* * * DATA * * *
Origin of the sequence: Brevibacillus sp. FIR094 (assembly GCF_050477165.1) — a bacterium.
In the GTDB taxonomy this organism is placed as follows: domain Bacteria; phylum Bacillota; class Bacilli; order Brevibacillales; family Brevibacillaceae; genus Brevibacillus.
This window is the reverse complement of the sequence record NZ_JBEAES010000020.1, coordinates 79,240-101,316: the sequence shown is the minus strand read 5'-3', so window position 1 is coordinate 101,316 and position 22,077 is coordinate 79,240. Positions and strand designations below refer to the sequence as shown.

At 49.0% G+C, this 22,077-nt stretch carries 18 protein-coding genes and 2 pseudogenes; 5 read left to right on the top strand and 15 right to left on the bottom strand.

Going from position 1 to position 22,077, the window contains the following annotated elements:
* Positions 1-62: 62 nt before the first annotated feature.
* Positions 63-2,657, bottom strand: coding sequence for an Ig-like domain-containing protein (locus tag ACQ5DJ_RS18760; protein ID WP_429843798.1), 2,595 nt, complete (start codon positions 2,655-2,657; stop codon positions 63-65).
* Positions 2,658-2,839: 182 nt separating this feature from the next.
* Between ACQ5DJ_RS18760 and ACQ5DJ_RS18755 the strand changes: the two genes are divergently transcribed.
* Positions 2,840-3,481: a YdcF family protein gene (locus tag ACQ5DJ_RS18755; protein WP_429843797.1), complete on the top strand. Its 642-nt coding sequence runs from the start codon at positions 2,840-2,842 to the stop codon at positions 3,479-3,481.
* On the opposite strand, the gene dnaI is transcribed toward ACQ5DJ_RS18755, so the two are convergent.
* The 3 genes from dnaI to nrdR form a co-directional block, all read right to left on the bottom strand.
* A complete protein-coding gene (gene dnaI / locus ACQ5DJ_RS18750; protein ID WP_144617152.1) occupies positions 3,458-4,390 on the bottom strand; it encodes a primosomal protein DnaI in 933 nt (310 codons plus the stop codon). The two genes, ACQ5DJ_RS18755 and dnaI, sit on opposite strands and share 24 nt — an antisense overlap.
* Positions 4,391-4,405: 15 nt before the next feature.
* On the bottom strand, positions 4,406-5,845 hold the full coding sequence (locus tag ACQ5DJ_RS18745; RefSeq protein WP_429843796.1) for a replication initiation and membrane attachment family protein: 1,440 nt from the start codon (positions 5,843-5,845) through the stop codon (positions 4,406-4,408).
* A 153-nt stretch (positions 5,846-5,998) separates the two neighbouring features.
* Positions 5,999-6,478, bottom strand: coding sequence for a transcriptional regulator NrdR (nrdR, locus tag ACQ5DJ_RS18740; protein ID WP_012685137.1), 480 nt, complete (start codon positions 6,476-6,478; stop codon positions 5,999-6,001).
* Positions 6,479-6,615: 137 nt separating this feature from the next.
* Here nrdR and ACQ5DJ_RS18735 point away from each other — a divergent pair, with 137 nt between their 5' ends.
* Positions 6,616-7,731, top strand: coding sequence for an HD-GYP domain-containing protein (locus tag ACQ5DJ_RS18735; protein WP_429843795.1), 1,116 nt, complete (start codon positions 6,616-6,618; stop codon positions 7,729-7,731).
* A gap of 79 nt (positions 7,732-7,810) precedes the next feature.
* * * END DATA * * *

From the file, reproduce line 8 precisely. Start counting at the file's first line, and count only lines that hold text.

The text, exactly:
* Positions 2,658-2,839: 182 nt separating this feature from the next.